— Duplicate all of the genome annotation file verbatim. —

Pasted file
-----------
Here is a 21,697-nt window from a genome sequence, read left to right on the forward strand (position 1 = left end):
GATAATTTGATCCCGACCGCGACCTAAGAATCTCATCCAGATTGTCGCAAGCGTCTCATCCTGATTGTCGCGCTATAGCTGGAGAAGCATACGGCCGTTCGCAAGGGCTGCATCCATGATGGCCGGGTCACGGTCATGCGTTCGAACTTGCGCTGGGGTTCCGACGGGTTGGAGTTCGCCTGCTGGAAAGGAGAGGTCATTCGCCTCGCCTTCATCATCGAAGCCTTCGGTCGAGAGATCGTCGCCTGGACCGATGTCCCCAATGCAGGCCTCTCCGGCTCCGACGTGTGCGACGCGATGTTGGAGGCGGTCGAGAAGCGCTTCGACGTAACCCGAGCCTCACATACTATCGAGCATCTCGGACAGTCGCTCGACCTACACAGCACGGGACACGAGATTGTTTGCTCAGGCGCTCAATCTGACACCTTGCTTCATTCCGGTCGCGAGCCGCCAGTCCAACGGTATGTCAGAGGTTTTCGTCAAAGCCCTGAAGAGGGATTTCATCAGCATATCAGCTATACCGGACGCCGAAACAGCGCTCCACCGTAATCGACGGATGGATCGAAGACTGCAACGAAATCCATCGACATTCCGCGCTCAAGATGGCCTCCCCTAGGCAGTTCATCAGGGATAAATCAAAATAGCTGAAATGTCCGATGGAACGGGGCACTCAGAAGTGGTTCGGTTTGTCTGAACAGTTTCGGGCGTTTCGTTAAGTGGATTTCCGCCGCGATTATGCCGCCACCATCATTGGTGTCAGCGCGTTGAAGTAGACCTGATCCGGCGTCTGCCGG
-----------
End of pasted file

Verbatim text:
Here is a 21,697-nt window from a genome sequence, read left to right on the forward strand (position 1 = left end):
GATAATTTGATCCCGACCGCGACCTAAGAATCTCATCCAGATTGTCGCAAGCGTCTCATCCTGATTGTCGCGCTATAGCTGGAGAAGCATACGGCCGTTCGCAAGGGCTGCATCCATGATGGCCGGGTCACGGTCATGCGTTCGAACTTGCGCTGGGGTTCCGACGGGTTGGAGTTCGCCTGCTGGAAAGGAGAGGTCATTCGCCTCGCCTTCATCATCGAAGCCTTCGGTCGAGAGATCGTCGCCTGGACCGATGTCCCCAATGCAGGCCTCTCCGGCTCCGACGTGTGCGACGCGATGTTGGAGGCGGTCGAGAAGCGCTTCGACGTAACCCGAGCCTCACATACTATCGAGCATCTCGGACAGTCGCTCGACCTACACAGCACGGGACACGAGATTGTTTGCTCAGGCGCTCAATCTGACACCTTGCTTCATTCCGGTCGCGAGCCGCCAGTCCAACGGTATGTCAGAGGTTTTCGTCAAAGCCCTGAAGAGGGATTTCATCAGCATATCAGCTATACCGGACGCCGAAACAGCGCTCCACCGTAATCGACGGATGGATCGAAGACTGCAACGAAATCCATCGACATTCCGCGCTCAAGATGGCCTCCCCTAGGCAGTTCATCAGGGATAAATCAAAATAGCTGAAATGTCCGATGGAACGGGGCACTCAGAAGTGGTTCGGTTTGTCTGAACAGTTTCGGGCGTTTCGTTAAGTGGATTTCCGCCGCGATTATGCCGCCACCATCATTGGTGTCAGCGCGTTGAAGTAGACCTGATCCGGCGTCTGCCGG